Google wants to turn the decades-old Robots Exclusion Protocol (REP) into an official internet standard — and it’s making its own robots.txt parser open source as part of the push.
The REP, which was proposed as a standard by Dutch software engineer Martijn Koster back in 1994, has pretty much become the standard used by websites to tell automated crawlers which parts of a website should not be processed.
Google’s Googlebot crawler, for example, scans the robots.txt file when indexing websites to check for special instructions on what sections it should ignore — and if there is no such file in the root directory, it will assume that it’s fine to crawl (and index) the whole site.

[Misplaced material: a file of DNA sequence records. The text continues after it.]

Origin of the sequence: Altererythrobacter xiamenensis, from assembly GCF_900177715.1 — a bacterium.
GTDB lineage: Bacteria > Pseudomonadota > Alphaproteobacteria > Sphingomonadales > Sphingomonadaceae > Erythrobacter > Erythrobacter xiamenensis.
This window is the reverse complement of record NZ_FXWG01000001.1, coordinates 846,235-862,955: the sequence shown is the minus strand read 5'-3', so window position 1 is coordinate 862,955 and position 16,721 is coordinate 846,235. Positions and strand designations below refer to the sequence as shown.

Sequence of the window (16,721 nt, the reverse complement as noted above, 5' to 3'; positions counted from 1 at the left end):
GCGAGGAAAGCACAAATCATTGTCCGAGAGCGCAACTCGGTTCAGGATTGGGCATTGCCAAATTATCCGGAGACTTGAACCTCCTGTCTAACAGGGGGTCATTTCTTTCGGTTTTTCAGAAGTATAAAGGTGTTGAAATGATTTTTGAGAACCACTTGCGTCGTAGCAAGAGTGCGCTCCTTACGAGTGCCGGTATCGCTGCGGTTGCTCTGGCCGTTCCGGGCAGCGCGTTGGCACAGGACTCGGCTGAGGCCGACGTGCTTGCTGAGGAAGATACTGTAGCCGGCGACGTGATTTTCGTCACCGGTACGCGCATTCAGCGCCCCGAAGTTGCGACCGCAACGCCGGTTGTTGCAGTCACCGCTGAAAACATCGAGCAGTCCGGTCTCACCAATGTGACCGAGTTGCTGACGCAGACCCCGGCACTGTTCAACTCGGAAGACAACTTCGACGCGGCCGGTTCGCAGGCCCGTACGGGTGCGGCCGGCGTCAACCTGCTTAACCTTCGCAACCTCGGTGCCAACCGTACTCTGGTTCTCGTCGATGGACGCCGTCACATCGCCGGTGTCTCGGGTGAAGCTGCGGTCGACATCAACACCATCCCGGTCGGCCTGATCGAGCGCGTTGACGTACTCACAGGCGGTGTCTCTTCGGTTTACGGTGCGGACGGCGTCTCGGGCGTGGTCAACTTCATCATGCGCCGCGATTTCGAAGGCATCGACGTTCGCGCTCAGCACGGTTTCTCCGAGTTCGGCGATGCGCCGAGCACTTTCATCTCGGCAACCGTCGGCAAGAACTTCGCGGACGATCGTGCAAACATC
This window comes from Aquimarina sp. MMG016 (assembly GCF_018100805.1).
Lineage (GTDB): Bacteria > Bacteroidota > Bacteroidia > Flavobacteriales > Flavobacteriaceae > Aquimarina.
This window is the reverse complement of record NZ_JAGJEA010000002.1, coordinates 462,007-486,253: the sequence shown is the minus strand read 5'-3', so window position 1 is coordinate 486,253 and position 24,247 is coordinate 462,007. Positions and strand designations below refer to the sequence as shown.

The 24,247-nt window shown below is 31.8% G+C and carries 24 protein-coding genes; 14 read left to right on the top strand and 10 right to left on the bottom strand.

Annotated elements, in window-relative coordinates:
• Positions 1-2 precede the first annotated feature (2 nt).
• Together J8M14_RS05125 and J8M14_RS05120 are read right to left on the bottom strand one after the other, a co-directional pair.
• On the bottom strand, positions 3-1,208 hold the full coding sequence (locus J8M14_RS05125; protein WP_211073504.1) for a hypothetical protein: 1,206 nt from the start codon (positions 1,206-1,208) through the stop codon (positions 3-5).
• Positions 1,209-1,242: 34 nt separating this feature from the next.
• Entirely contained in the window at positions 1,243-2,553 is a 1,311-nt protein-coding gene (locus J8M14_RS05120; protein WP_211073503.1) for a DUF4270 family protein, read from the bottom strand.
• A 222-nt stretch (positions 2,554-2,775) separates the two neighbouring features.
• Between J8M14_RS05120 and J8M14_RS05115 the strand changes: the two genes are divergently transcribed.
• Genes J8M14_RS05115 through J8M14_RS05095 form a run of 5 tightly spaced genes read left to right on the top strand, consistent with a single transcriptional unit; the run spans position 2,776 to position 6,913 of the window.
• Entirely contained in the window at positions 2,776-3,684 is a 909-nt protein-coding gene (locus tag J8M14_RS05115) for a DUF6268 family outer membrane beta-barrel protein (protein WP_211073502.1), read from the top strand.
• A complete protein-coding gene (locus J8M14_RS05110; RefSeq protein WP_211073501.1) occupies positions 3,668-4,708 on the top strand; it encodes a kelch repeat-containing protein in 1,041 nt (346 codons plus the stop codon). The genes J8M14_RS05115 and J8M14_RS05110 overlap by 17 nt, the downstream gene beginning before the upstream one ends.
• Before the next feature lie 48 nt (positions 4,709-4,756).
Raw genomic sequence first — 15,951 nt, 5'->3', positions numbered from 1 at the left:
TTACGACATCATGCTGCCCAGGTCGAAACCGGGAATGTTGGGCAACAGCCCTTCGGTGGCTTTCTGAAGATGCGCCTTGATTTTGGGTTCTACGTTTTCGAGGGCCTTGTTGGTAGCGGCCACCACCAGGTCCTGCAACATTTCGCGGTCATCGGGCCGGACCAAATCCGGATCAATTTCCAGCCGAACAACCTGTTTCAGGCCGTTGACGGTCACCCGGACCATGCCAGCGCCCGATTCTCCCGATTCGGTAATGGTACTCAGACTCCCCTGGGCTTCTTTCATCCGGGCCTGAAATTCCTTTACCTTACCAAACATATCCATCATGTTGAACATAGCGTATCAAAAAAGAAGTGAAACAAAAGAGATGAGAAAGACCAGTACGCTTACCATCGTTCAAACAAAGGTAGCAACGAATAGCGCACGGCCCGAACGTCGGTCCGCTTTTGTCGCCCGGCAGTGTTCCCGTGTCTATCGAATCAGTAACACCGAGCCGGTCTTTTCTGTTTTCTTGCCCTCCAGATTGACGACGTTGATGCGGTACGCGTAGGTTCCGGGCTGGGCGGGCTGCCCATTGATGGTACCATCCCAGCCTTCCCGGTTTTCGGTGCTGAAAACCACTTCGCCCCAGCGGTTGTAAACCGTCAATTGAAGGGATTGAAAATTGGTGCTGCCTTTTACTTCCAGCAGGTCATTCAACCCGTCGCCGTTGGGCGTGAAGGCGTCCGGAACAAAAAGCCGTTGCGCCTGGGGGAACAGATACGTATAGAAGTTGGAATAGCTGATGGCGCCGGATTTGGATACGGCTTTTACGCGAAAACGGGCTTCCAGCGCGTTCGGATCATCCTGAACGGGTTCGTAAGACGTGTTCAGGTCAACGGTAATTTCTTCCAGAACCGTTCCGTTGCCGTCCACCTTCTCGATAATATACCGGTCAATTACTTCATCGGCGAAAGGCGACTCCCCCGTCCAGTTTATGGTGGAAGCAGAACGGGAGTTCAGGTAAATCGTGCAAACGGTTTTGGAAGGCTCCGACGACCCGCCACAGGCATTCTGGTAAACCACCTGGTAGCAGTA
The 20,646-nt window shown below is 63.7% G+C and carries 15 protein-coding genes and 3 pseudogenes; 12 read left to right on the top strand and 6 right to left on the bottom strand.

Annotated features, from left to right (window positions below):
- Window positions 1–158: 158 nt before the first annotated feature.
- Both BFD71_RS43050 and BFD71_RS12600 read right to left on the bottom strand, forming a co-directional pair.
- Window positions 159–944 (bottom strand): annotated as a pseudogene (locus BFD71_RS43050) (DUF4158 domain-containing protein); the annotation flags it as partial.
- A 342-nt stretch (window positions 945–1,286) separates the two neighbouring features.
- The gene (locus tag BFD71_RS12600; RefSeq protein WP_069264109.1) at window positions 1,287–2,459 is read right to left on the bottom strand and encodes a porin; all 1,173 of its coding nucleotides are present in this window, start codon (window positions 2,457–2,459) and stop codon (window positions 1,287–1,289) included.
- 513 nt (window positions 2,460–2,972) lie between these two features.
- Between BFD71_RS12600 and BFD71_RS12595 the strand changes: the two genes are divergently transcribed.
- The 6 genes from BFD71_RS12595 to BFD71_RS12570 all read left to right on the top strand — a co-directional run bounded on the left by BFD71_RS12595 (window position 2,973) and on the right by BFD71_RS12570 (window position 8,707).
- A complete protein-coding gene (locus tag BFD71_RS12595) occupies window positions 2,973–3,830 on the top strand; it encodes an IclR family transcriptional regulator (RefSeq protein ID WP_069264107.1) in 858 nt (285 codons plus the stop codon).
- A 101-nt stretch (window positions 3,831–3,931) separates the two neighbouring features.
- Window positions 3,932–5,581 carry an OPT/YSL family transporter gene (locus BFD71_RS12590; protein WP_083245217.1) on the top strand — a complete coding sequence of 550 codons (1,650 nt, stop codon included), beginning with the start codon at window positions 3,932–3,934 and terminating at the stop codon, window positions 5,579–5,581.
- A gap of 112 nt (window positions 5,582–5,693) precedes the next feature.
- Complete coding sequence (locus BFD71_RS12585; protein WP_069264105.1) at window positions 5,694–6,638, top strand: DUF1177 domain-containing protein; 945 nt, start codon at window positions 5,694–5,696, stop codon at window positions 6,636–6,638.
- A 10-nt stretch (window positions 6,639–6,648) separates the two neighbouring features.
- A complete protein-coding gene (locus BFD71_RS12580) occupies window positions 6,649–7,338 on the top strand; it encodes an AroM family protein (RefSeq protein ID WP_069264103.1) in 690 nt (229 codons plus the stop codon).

These files are not always used to give direct crawling instructions, though, as they can also be stuffed with certain keywords to improve search engine optimization, among other use cases.
It’s worth noting that not all crawlers respect robots.txt files, with the likes of the Internet Archive electing to pull support for its Wayback Machine archiving tool a couple of years ago, while other, more malicious crawlers also choose to ignore REP.
While the REP is often referred to as a “standard,” it has never in fact become a true internet standard, as defined by the Internet Engineering Task Force (IETF) — the internet’s not-for-profit open standard’s organization.